What should you do if you suffer from lower back pain?
- Get it checked out by a medical professional to make sure it’s nothing serious (physio, doctor, osteo etc.)
- Short-term physiotherapy interventions can be very useful in the acute stage of lower back pain.
- Exercise has the best evidence behind it for lowering pain levels at 3 and 6 months.
Should I get a MRI?
Many people present here at the clinic with lower back pain, and while there are a myriad of reasons that somebody may be experiencing lower back pain, one thing is generally accepted within the Physiotherapy community – running to get an MRI won’t help. I must contextualise this by stating that each person’s presentation is different and indeed if more sinister symptoms are present, then your physiotherapist will be the first to refer you for further investigation, which may include MRI imaging.
I have this discussion with many patients regarding imaging, many want to have a scan and usually present the case – “isn’t it better to know anyway”, in one form or another. Well, a few things here, firstly, no it isn’t! Research would indicate that having a scan doesn’t make for a more positive outcome in the short or long term and in fact in some cases may actually lead to a more negative outcome due to catastrophising of one’s symptoms. The second reason is down to the fact that as we grow older our bodies change and a huge proportion of us will have disc and joint degeneration and even bulging discs without any symptoms, and so MRI imaging can present red herrings that may not expedite the recovery process.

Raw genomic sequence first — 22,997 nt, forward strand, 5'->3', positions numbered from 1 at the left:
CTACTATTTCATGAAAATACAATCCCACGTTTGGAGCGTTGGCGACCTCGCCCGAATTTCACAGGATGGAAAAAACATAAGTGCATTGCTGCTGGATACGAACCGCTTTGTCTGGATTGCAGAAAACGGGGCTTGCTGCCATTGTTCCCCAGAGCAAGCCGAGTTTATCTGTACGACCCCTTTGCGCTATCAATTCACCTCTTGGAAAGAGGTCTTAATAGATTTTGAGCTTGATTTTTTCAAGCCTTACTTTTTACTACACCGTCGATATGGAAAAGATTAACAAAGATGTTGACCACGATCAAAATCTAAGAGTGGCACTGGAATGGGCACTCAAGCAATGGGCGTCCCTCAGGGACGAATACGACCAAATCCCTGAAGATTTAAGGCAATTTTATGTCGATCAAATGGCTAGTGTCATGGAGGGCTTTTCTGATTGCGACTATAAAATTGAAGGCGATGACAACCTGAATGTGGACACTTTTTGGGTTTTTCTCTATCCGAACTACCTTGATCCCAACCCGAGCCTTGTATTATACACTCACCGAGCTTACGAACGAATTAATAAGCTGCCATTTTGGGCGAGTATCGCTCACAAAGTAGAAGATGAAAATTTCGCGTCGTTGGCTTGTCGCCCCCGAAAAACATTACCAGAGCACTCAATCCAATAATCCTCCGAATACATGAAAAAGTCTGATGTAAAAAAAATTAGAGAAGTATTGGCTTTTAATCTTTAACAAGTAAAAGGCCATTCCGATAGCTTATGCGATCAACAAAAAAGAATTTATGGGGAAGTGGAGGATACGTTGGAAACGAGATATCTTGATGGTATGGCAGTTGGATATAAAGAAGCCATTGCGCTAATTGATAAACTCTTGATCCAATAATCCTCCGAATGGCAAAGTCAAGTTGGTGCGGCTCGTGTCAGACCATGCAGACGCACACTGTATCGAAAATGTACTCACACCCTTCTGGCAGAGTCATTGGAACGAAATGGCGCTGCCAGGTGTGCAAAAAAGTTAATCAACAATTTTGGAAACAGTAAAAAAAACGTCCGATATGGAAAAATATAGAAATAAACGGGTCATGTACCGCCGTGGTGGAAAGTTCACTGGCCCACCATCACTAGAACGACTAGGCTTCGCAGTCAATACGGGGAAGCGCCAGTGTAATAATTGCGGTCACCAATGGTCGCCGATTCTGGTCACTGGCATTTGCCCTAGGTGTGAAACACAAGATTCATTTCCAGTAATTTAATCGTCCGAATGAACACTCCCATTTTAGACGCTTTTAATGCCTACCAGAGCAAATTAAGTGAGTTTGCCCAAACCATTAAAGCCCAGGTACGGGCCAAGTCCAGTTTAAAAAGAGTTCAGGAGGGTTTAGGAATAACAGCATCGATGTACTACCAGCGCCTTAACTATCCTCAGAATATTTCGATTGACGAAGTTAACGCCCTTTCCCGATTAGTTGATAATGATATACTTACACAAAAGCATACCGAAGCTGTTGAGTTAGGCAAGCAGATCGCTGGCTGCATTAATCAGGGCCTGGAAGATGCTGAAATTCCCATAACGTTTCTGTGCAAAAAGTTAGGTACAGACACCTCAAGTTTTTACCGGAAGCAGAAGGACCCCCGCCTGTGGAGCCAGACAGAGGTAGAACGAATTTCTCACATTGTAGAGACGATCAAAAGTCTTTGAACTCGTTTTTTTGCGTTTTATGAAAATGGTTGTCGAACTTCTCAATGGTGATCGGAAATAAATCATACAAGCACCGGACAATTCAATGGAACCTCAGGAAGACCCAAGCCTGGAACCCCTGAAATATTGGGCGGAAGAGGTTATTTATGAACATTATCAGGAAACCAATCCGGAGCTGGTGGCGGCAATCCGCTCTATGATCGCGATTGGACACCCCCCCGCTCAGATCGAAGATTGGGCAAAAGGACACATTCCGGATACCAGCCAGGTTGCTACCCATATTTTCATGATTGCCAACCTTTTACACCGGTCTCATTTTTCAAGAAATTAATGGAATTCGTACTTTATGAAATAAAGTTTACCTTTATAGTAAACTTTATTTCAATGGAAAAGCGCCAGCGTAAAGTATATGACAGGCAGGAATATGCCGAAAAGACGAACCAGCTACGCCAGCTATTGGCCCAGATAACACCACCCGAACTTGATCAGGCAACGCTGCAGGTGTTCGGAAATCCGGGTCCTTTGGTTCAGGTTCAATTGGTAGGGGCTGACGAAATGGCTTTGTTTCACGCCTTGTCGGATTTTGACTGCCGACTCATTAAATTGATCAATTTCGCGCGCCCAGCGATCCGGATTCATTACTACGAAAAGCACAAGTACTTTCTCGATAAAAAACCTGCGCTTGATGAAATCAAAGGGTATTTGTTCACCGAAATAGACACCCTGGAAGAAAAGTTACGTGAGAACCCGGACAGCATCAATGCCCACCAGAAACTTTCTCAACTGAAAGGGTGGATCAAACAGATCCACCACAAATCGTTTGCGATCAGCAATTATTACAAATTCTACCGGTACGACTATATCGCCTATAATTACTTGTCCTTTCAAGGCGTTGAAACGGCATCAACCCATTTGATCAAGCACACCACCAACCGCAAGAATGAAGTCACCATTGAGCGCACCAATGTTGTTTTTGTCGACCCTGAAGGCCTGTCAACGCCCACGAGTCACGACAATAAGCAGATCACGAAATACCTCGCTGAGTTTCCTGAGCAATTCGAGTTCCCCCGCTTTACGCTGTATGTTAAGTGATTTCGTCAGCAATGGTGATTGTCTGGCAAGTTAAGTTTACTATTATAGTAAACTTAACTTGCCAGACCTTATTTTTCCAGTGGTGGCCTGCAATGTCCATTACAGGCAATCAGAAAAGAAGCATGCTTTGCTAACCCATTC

Indeed I believe the most prudent way at dealing with lower back pain is addressing the clinical picture that each individual is presenting with, address any behavioural or attitude changes regarding their injury and implement a practical and appropriate exercise programme along with any hands on Physiotherapy techniques that your therapist may advise (dry needling, mobilisation, manipulation etc.)
What kind of exercise should you do?
This will vary depending on the source of your lower back pain. In truth, there is no form of exercise that has been proven to be better than others for lower back pain. That goes for Pilates, Yoga, tennis, walking your dog, back-specific exercises or any other trendy exercise classes that may be in vogue.
Gary Delahunt BSc MSc (Sports Medicine)
Senior Physiotherapist Peak Physio